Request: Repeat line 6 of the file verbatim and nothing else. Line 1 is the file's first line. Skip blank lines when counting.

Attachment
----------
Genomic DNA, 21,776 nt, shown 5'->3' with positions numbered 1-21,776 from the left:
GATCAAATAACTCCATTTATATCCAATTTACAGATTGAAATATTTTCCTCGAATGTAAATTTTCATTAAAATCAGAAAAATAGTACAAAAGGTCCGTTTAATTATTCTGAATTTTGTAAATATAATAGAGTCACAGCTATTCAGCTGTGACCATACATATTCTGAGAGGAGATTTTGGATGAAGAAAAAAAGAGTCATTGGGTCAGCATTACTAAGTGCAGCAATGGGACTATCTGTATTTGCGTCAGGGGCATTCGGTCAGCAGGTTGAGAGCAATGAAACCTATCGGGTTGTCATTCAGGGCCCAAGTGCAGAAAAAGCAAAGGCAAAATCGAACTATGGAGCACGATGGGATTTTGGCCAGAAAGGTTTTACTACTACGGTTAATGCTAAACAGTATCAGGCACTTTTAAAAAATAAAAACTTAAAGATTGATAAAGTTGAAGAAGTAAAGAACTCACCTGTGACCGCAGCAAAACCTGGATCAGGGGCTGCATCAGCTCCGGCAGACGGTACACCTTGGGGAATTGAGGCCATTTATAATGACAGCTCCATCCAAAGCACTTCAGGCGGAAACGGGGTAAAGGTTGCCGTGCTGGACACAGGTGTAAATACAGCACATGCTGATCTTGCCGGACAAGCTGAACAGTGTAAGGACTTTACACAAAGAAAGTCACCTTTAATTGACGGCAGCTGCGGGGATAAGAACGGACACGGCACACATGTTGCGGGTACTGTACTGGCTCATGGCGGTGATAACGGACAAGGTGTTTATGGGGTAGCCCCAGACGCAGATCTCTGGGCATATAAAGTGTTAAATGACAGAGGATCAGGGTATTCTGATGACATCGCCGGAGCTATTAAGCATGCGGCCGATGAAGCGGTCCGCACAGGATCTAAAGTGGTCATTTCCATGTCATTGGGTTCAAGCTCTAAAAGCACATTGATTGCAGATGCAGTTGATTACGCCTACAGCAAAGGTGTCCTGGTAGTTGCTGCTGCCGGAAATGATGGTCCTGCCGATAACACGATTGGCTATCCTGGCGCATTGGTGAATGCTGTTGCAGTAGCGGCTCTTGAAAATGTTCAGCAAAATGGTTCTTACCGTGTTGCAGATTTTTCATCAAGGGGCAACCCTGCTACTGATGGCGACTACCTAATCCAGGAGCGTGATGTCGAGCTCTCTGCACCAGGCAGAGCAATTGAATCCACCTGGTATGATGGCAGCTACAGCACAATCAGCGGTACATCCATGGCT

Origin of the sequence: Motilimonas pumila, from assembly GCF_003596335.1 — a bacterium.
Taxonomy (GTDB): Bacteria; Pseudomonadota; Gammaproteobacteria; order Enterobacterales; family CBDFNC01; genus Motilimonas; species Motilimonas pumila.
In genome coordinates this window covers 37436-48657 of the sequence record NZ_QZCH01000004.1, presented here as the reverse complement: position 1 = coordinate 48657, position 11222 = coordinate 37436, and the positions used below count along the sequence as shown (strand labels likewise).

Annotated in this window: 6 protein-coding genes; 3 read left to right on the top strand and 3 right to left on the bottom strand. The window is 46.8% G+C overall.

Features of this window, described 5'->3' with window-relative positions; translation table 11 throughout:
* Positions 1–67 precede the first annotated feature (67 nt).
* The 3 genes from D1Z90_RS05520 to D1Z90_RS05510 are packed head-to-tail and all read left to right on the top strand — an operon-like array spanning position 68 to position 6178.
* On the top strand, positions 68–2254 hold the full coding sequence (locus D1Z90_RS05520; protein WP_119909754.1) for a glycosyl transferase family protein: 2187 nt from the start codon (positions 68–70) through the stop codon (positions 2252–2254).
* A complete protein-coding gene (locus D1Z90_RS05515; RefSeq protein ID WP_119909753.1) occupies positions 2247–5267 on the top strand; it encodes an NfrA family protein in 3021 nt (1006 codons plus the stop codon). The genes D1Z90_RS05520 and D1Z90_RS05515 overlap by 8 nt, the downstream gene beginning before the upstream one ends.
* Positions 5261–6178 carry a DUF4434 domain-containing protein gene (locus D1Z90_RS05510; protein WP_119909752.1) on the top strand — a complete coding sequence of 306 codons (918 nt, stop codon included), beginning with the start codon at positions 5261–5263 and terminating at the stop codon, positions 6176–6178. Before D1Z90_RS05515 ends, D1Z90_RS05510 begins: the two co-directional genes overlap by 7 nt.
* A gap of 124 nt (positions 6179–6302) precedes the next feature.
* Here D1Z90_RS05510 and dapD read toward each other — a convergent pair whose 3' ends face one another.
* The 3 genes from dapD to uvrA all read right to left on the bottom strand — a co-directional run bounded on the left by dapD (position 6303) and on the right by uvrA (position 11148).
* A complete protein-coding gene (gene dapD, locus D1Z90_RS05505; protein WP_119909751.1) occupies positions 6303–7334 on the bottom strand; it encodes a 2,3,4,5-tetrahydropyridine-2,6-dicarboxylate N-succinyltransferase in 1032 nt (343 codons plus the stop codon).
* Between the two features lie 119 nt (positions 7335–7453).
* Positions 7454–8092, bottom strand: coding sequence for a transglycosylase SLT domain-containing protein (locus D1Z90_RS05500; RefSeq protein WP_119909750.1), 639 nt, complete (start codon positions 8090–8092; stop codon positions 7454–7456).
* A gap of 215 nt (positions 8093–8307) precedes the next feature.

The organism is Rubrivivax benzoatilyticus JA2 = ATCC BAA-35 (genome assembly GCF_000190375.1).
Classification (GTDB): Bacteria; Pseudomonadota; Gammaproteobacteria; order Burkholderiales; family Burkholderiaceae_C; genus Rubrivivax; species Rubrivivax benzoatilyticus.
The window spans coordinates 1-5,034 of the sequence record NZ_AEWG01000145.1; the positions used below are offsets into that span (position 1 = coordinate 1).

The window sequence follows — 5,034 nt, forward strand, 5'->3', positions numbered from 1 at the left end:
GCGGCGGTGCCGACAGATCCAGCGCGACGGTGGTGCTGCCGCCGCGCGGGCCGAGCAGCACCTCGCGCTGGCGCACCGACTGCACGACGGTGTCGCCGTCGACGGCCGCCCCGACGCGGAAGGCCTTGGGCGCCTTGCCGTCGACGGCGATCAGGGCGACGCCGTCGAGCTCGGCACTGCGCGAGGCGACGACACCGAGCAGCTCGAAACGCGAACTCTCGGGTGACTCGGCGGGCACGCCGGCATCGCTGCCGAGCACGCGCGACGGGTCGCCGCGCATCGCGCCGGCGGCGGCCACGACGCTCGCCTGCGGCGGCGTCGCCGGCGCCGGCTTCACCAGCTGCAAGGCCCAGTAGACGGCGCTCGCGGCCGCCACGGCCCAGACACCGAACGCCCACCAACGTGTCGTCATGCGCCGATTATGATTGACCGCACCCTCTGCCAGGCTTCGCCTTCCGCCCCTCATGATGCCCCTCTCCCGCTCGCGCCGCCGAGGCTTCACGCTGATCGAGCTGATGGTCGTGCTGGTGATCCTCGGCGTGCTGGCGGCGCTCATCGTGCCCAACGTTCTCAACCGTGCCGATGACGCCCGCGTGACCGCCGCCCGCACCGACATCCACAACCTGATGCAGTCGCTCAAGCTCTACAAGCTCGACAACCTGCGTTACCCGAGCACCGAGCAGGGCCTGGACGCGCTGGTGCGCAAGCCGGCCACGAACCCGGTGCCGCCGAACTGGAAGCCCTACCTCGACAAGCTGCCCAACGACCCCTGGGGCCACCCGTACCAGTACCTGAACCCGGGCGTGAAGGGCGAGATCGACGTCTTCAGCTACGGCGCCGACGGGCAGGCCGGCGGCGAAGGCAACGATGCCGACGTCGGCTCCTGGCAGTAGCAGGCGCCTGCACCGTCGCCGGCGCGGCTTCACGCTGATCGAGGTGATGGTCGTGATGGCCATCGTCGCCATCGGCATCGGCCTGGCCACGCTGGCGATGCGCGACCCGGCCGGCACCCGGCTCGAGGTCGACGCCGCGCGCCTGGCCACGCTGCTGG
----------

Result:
Annotated in this window: 6 protein-coding genes; 3 read left to right on the top strand and 3 right to left on the bottom strand. The window is 46.8% G+C overall.